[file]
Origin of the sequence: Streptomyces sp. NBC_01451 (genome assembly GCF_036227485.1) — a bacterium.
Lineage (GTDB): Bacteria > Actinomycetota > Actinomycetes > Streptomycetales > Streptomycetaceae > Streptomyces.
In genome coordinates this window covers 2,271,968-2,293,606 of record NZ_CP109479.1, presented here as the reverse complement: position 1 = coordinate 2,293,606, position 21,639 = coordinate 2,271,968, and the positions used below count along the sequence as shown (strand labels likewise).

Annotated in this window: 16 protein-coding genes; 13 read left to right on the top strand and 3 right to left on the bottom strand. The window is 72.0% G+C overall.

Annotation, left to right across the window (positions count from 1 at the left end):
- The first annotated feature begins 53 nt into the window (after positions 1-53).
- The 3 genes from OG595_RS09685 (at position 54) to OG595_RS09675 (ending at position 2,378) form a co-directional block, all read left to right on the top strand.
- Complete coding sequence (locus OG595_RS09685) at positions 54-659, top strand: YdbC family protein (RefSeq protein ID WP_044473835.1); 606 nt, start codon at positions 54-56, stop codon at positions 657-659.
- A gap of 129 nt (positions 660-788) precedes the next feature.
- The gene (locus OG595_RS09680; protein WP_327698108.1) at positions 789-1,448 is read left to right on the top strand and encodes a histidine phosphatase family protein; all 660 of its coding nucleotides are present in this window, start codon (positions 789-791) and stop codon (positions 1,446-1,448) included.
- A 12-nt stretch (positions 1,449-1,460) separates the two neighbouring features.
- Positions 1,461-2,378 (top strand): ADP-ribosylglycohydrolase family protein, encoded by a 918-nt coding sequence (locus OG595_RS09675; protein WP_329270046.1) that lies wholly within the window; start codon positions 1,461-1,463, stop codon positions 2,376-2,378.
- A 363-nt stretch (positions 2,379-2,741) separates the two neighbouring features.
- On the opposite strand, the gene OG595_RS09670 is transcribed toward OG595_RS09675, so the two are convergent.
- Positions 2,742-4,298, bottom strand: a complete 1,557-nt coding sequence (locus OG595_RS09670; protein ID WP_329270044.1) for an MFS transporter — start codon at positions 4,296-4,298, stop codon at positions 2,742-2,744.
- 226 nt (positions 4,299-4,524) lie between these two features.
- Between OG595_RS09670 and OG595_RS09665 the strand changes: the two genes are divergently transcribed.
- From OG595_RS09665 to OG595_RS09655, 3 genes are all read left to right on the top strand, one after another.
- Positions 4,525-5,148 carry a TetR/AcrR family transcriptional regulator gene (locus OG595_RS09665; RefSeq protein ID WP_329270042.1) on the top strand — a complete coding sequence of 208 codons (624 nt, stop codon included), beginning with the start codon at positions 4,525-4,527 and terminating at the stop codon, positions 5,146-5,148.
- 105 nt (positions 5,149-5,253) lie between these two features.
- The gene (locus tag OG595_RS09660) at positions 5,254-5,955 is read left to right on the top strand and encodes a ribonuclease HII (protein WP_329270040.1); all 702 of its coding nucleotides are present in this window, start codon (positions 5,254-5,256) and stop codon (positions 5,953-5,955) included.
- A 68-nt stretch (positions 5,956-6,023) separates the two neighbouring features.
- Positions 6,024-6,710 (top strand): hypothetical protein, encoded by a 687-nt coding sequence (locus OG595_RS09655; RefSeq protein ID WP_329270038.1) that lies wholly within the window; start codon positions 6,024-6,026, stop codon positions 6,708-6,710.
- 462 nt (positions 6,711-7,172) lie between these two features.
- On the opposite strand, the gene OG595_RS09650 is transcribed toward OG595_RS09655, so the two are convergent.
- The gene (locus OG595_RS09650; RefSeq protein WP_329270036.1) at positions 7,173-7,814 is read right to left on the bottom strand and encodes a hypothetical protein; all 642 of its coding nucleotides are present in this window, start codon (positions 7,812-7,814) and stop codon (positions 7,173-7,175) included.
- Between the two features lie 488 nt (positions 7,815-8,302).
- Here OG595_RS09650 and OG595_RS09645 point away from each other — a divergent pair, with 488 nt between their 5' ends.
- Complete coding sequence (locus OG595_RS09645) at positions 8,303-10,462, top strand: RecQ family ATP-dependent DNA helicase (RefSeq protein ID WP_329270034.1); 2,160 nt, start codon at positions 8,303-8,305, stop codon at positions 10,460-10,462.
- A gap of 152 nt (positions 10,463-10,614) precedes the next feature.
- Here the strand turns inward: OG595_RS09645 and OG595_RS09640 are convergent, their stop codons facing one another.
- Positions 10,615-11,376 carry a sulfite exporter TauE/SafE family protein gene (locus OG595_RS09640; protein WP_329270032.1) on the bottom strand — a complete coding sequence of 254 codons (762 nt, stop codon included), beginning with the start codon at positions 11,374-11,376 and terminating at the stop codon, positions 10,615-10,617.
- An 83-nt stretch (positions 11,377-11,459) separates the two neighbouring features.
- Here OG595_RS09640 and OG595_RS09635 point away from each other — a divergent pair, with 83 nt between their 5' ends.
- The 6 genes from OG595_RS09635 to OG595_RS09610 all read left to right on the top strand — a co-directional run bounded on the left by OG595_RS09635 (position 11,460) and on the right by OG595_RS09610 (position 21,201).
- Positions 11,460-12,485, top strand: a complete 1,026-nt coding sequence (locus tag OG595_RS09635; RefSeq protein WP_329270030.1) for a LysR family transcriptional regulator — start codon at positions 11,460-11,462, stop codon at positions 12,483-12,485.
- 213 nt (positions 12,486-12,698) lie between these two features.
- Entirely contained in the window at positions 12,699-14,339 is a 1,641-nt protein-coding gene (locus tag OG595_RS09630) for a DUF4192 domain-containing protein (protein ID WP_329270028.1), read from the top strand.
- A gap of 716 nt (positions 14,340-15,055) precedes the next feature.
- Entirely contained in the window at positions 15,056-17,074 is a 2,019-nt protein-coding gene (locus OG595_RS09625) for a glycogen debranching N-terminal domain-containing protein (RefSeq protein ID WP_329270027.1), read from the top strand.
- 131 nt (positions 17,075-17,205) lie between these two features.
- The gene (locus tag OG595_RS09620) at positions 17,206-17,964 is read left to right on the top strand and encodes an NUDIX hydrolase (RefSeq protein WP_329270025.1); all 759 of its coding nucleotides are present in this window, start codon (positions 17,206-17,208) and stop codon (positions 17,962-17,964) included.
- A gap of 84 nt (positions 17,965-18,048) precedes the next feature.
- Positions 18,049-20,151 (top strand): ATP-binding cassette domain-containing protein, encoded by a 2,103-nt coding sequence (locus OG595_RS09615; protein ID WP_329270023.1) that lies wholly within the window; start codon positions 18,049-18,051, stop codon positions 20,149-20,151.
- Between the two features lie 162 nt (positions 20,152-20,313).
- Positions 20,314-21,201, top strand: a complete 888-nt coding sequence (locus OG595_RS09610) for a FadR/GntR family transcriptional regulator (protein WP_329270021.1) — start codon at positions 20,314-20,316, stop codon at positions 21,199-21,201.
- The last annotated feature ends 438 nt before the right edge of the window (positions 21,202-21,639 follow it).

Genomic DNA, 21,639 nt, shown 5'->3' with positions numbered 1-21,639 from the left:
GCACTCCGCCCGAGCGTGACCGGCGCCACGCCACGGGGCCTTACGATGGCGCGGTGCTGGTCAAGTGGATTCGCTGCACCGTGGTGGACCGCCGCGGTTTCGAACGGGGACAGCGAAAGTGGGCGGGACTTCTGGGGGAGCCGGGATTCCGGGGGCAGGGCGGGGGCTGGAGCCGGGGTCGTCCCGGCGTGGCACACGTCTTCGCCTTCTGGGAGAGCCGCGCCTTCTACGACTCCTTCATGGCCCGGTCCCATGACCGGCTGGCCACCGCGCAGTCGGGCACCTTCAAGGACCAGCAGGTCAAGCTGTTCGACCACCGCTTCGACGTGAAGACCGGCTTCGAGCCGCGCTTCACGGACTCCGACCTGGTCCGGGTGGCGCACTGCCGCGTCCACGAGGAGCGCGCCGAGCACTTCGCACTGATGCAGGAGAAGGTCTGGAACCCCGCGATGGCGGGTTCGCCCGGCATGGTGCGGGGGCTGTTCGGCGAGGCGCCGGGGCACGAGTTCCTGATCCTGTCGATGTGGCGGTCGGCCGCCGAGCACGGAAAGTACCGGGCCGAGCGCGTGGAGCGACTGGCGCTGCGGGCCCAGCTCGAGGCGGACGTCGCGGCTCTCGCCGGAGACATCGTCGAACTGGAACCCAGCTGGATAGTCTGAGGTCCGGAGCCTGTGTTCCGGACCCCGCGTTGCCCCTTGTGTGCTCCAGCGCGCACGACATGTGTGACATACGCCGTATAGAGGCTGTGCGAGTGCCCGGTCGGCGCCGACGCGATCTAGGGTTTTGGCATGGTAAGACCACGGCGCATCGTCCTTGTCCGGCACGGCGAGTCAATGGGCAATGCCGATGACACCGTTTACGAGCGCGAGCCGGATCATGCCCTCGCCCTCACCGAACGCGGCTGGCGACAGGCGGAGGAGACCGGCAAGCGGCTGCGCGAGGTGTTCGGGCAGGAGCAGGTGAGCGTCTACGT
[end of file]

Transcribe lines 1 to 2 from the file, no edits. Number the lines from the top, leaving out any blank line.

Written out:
Origin of the sequence: Streptomyces sp. NBC_01451 (genome assembly GCF_036227485.1) — a bacterium.
Lineage (GTDB): Bacteria > Actinomycetota > Actinomycetes > Streptomycetales > Streptomycetaceae > Streptomyces.